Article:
The points highlighted above, although not exhaustive, do demonstrate some of the ways in which denominations do differ on points of doctrine. It may be argued that some of these points are not “foundational” to the gospel but the question should be asked, why do denominations differ on points of doctrine and beliefs? I believe the answer to this question lies in the fact that Bible tells us that heresies will creep into the church over time. This can be the only explanation for why there are so many different denominations, each with their own “brand” of Christianity, which differ in some way from another. It is interesting to note however that even from the early days, the Church was being divided up into denominations and Paul had to deal with this very issue in the Corinthian church (1 Cor 1:10-13):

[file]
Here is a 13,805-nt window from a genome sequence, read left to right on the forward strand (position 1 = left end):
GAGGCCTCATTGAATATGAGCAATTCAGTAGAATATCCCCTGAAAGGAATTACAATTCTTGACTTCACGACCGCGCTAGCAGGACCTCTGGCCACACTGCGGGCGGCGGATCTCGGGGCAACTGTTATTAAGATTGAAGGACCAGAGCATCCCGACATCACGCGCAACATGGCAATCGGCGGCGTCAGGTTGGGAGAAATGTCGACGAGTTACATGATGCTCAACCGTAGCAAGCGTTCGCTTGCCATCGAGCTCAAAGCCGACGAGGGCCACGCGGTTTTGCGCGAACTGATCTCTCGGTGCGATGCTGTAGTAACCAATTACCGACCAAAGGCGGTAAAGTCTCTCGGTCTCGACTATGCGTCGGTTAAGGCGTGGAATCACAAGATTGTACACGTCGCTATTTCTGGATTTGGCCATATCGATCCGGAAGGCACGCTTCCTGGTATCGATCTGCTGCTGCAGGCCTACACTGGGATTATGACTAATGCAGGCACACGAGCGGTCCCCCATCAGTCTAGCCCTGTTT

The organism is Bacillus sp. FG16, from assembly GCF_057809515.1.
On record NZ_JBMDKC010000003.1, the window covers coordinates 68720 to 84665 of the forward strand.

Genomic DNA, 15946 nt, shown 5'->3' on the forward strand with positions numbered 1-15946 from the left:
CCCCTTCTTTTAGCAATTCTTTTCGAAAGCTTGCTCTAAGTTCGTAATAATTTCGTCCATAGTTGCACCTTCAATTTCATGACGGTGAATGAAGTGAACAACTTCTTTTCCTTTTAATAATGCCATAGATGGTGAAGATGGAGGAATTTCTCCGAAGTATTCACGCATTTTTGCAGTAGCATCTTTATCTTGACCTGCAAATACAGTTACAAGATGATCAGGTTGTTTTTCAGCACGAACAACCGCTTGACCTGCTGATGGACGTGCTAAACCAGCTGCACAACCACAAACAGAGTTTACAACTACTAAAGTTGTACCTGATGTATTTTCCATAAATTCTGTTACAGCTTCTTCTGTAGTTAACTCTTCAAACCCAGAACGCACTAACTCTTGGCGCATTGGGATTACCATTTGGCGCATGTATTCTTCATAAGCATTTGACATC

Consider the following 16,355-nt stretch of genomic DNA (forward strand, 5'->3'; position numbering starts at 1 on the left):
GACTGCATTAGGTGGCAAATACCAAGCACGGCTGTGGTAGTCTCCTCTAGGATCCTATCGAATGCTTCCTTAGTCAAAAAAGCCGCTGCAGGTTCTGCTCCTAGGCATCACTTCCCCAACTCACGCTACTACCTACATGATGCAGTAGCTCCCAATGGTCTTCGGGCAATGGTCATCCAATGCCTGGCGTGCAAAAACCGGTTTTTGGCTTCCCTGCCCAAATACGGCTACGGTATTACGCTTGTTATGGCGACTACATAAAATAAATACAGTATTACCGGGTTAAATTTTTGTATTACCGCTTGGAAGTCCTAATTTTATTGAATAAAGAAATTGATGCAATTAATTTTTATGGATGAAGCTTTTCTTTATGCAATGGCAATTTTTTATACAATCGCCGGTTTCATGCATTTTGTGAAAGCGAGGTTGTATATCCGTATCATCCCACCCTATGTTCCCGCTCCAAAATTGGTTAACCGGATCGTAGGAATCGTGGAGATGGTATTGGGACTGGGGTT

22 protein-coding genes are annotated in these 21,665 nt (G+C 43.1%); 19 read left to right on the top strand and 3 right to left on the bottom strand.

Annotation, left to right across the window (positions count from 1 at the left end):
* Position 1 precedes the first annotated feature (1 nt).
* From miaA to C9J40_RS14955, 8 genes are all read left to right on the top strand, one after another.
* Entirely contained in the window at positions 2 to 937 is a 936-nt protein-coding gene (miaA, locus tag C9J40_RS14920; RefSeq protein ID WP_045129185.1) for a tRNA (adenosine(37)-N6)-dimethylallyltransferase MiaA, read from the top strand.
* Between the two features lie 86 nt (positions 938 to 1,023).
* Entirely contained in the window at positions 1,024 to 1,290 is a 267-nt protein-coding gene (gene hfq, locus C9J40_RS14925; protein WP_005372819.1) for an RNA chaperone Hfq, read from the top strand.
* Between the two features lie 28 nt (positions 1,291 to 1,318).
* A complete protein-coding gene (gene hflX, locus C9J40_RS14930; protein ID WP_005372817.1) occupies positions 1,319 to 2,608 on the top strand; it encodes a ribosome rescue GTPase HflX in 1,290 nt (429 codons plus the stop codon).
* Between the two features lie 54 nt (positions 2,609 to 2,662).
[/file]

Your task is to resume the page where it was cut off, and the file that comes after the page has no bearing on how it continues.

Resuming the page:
10 Now I beseech you, brethren, by the name of our Lord Jesus Christ, that ye all speak the same thing, and that there be no divisions among you; but that ye be perfectly joined together in the same mind and in the same judgment. 11 For it hath been declared unto me of you, my brethren, by them which are of the house of Chloe, that there are contentions among you. 12 Now this I say, that every one of you saith, I am of Paul; and I of Apollos; and I of Cephas; and I of Christ. 13 Is Christ divided? was Paul crucified for you? or were ye baptized in the name of Paul?

Instead of being haughty and puffed up about this denomination or that, we need to heed the words of Paul here and get back to the “basics” of Scripture. As Paul makes it clear, Christ is not divided, therefore no divisions should be found amongst us and we all should be speaking the same thing and be perfectly joined together in the same mind and in the same judgement. It is my prayer that we who call ourselves the true church should heed Paul’s admonition.